The global supply chain crisis has alarmed many retailers and made them overorder
ahead of the holiday season. Some companies are also placing orders too early, which has done nothing to help the problem.
"Suddenly, retailers and manufacturers are overordering because of these supply chain issues, and that's just leading to essentially an even worse scenario," Jonathan Savoir, CEO of supply chain technology firm Quincus, told CNBC
's "Squawk Box Asia" on Monday, Oct. 18.
The Wuhan coronavirus (COVID-19) pandemic hit the manufacturing sector hard. Port closures, gasoline shortages, labor woes and lack of shipping containers have also disrupted the supply chain worldwide. With retailers starting to overstock, Savoir envisions a ripple effect that could negatively impact wholesalers, distributors and manufacturers.
Similar concerns were brought up by RBC Wealth Management in an Oct. 15 note: "Because the problems are well known, orders for raw materials, component parts, and finished goods are now being placed earlier than normal, which is lengthening the queue, creating a vicious cycle."
Savoir said it's a pattern that he has been seeing across the industry. Data shows that electronics and household items are the products being overordered the most
Retailers are currently battling a crisis in the global supply chain network, brought about by a surge in demand for goods amid a labor shortage. Retailers and manufacturers are struggling to shift products from factories or containers on ships and in ports in time for the holiday shopping season.
Savoir said overordering is far from the best way to navigate the supply chain crisis. Not only does it put extra strain on logistics providers, but the retailers also risk ending up with leftover stock after the holidays.
"There's no reason to panic buy
, it just leads to a worse effect," he told Insider
. "People look at it from their point of view: 'I want to have my store filled, I don't want to have it empty when Black Friday comes around and there are people storming into my stores.'"
Joel Bines, managing director of retail consulting firm AlixPartners, told the Financial Times
that retailers will struggle to stock the hottest items during holidays, such as toys. "There will definitely be weeping children this holiday season," he said.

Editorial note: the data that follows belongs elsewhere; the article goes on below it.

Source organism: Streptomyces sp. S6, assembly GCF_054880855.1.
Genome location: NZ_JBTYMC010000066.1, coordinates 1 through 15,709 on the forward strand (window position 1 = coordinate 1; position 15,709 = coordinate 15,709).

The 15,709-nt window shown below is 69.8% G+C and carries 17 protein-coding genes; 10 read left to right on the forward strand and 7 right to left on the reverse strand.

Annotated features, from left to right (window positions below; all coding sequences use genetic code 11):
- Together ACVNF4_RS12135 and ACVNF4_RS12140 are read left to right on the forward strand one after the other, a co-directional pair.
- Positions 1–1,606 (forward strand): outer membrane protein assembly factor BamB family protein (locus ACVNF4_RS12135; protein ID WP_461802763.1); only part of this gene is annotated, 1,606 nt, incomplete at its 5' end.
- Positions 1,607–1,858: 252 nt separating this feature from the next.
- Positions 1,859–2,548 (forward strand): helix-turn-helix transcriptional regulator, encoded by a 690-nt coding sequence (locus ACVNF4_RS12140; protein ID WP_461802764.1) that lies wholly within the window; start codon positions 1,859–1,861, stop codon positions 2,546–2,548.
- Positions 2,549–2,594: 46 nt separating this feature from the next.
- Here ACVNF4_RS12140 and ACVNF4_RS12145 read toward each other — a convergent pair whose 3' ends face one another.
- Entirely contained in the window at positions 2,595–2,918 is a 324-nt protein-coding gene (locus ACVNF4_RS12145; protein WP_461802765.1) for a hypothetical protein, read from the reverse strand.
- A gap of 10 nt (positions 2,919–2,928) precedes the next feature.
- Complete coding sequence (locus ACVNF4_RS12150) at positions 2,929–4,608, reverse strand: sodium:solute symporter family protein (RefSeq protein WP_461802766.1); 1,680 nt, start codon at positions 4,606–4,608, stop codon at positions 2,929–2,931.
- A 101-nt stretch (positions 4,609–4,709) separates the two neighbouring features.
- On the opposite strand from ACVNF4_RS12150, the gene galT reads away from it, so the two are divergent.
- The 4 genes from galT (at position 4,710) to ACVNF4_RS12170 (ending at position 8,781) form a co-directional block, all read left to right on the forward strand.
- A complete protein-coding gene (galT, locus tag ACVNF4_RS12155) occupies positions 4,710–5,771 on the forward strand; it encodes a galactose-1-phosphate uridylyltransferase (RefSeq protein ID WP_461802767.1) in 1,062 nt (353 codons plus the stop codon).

Prices of consumer staples soar
Prices are skyrocketing on a number of consumer staples like coffee, milk and soap as companies try to offset surging costs due to problems in supply and production. Industry experts warn that the problem is not going to be solved soon and consumers need to dig deeper into their pockets until next year
"I can tell you breakfast will get a whole lot more expensive," said Phillip Streible, Blue Line Futures' chief market strategist. "Oats are up more than 80 percent. The prices of sugar and lean hogs are up." (Related: Is the American food supply chain collapsing?
One commodity that has seen a significant jump in cost so far this year is coffee, with prices increasing by 60 percent due in large part to a massive drought in Brazil – the world's top coffee producer. As a result, Brazil's coffee crop is expected to drop by about 25 percent this year compared to its record 2020 season.
"What we are seeing right now is the ramification of Brazil's coffee production issues. Many of the trees had to be completely removed, and new trees had to be planted, so you've got this serious supply strain," Streible said.
"The demand is continuing to increase with the reopening of the economy. Cruise ships are coming back online as well as airlines. Those are major consumers of coffee, so supply will be severely strained."
Nestle CFO Francois-Xavier Roger warned that higher prices will continue to be passed on to consumers. In a call to an analysts, Rogers said that inflation could become more permanent. Nestle is expecting "to have higher input-cost inflation" as it grapples with supply chain challenges.
Some other big companies are issuing similar warning.
Procter & Gamble CEO Andre Schulten told analysts during the company's earnings call that it's taking a "market-by-market, category-by-category" approach to raising prices on products as it faces higher costs of shipping and raw materials.
Unilever, the company behind Ben & Jerry's and Lipton, also warned of sustained price pressures. The company announced in a statement that it has "continued to take pricing action across foods and ice cream in response to commodity inflation." Unilever CEO Alan Jope added that "cost inflation remains at strongly elevated levels, and this will continue into next year."
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